By Tom Coulter, Wyoming Tribune Eagle via Wyoming News Exchange

 

CHEYENNE — In an effort to monitor potential outbreaks of the coronavirus, Wyoming health officials have announced a plan to test a portion of staff members and residents in every nursing home and assisted-living facility across the state.

The plan, which Gov. Mark Gordon and State Health Officer Dr. Alexia Harrist unveiled during a news conference Wednesday afternoon, involves two different strategies.

The first asks all long-term care facilities to conduct COVID-19 tests on at least 20% of staff and residents every two weeks.

“This effort will help us to be sure we are not missing potential outbreaks among our citizens who are most vulnerable during this pandemic,” Harrist said. “The earlier we identify potential trouble spots, the more we can take action to limit spread.”

The second portion of the plan requests a more comprehensive strategy for any facility in which a worker or resident is found to have the virus. If a positive case is discovered, the plan requests all staff and residents in the facility to be tested weekly until the potential risks of an outbreak are gone. Harrist said the strategy will allow health officials to gain a better idea of how much the virus has spread in people not showing any symptoms.

“There is substantial evidence that asymptomatic persons and persons with mild illness contribute to transmission in these facilities,” Harrist added.

Wyoming reported 11 deaths as a result of the COVID-19 pandemic as of Wednesday afternoon, along with 596 lab-confirmed COVID-19 cases. Of those confirmed cases, 394 have recovered.

The latest death, announced Wednesday, was an adult man from Fremont County.

The announcement of the new testing strategy comes days after the Wyoming Department of Health confirmed at least nine cases in a Worland nursing home Sunday.

During the news conference, Gordon also announced his intention to sign all three bills approved by the Wyoming Legislature during its virtual special session last weekend.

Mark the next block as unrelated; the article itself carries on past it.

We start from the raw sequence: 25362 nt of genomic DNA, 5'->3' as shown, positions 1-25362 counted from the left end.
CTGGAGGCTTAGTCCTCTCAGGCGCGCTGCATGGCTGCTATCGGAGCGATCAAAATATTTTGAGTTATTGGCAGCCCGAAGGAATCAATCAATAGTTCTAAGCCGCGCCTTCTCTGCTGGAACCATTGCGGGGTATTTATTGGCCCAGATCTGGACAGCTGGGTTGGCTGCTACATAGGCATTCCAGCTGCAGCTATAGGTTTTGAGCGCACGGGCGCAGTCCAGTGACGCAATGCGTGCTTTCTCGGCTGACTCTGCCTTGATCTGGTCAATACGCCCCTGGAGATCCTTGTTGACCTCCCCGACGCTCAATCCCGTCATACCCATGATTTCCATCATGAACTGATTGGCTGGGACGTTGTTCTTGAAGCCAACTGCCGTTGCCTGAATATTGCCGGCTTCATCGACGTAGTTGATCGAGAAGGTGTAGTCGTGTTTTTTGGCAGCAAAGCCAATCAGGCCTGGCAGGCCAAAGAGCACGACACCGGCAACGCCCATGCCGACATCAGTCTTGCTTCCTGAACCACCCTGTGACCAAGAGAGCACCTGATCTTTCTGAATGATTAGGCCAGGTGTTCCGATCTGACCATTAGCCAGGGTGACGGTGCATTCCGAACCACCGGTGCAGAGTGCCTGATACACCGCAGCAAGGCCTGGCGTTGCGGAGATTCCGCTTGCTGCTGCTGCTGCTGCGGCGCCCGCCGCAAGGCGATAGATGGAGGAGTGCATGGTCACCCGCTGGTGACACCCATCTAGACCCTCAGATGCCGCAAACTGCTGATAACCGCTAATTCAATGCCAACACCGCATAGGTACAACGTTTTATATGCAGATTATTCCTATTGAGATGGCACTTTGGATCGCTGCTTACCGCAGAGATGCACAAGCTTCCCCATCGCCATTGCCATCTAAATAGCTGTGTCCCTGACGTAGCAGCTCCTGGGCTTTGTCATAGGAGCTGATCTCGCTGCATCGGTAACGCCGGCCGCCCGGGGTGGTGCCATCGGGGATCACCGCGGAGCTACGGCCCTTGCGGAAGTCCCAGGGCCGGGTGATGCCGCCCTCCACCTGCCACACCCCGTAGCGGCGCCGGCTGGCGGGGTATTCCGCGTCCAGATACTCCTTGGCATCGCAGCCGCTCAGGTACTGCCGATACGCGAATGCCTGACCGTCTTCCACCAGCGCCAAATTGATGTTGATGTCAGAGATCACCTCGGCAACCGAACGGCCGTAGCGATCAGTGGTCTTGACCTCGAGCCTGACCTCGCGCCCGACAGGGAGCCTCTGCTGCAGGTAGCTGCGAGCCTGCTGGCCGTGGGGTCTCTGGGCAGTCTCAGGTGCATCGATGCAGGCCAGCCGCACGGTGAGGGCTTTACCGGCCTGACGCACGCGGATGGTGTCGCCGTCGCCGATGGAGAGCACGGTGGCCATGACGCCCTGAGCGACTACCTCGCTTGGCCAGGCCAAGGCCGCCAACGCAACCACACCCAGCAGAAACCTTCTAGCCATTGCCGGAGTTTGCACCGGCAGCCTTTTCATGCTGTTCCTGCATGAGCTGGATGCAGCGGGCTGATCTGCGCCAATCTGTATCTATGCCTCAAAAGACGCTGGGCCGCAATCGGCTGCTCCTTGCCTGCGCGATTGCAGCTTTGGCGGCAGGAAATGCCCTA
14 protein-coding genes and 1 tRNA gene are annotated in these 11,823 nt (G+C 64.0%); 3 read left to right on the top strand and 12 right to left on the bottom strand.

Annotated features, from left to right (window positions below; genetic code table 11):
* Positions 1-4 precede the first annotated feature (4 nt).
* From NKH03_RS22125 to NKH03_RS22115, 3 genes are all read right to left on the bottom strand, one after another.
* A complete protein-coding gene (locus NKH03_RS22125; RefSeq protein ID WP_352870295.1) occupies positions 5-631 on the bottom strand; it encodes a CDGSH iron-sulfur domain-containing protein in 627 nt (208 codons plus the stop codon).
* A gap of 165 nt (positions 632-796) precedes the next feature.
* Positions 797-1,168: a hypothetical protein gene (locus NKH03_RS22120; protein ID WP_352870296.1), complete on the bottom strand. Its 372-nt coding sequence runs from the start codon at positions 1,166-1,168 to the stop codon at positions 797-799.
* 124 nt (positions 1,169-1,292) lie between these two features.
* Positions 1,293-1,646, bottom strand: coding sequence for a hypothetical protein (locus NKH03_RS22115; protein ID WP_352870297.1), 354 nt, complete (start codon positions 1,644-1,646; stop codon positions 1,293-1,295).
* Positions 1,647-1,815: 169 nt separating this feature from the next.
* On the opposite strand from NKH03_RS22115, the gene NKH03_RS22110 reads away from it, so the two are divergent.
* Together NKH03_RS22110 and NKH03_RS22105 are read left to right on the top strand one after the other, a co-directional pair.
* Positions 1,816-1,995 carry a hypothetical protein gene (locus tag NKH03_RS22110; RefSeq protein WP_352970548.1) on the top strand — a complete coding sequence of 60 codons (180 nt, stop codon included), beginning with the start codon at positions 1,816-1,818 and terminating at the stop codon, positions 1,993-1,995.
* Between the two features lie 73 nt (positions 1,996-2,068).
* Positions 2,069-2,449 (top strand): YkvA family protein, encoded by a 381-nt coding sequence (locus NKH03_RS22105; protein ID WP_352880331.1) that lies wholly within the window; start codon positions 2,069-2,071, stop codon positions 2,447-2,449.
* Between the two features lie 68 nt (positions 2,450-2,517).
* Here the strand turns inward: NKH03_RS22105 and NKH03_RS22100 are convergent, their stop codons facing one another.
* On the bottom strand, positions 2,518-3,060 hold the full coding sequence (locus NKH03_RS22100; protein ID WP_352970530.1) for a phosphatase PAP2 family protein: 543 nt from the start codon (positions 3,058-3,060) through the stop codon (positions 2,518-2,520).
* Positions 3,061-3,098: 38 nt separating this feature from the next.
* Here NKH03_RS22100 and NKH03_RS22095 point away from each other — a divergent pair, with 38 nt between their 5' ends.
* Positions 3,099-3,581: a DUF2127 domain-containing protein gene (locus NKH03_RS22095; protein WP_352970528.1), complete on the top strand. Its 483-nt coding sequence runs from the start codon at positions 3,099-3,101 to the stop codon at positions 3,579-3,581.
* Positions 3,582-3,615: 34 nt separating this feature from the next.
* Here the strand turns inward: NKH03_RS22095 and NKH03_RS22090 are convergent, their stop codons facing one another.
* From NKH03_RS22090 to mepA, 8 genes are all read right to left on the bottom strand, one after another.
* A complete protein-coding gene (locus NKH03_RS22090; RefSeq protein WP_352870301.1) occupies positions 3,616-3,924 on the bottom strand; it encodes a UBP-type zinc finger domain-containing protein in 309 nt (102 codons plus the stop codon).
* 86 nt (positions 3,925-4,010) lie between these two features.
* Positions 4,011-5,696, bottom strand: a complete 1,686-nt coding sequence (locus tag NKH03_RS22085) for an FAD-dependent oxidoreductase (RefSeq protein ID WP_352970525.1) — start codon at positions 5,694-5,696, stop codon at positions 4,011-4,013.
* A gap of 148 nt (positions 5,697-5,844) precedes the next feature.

The legislation covered a wide range of pressing issues amid the COVID-19 pandemic, largely focusing on initial distributions of the state’s $1.25 billion share of federal relief funding. The money, which cannot be used to replace lost revenue or balance budgets, will instead allow for expanded testing capacities and provide aid to towns and counties, among other things related to COVID-19.

“I’m a conservative, and I understand the reason why these funds have come our way,” Gordon said Wednesday. “I don’t take great deals of joy in spending these, but it is important that we get our economy up and going.”

The federal CARES Act funds will also go to three grant programs created through the approved bills. The programs, which will be run by the Wyoming Business Council, could receive up to $325 million of the state’s share in federal relief money, and they will expire at the end of this year.

The first program, with a pot of up to $50 million, aims to distribute grants of up to $50,000 quickly to Wyoming businesses with 50 employees or less. The program also gives preference to those businesses that missed out on the federal Paycheck Protection Program.

While the first aims to get short-term financial relief to businesses, the second program offers larger stipends, up to $300,000, for businesses with no more than 100 employees. That program will receive up to $225 million, the largest share of the three programs. The third program provides stipends to any Wyoming business for expenses on safety equipment related to COVID-19.

During the news conference Wednesday, Wyoming Business Council CEO Josh Dorrell said his goal was to get the first, smaller program open for applications by the beginning of June. The other two programs will take slightly longer to set up, he said.

“We’re working to ramp up as fast as possible to serve you, while ensuring that systems are secure, easy to use and prevent fraud,” Dorrell said.

The legislation approved during the special session also set up a program to help landlords who agree to not evict tenants impacted by the virus. The program, which also provides financial assistance on some mortgage payments, will be run by the Wyoming Community Development Authority.

WCDA Executive Director Scott Hoversland, who also spoke during the news conference Wednesday, said his team hopes to get the program ready by June 1, with a maximum of $2,000 available per applicant.

“We have worked with our cohorts in Montana that have a program running right now, since the seventh of May,” Hoversland said. “We will be able to mimic a lot of it, but again, all states are different in how they operate and their makeup.”

He added further updates will be available at the WCDA website, wyomingcda.com, in the coming days.

 

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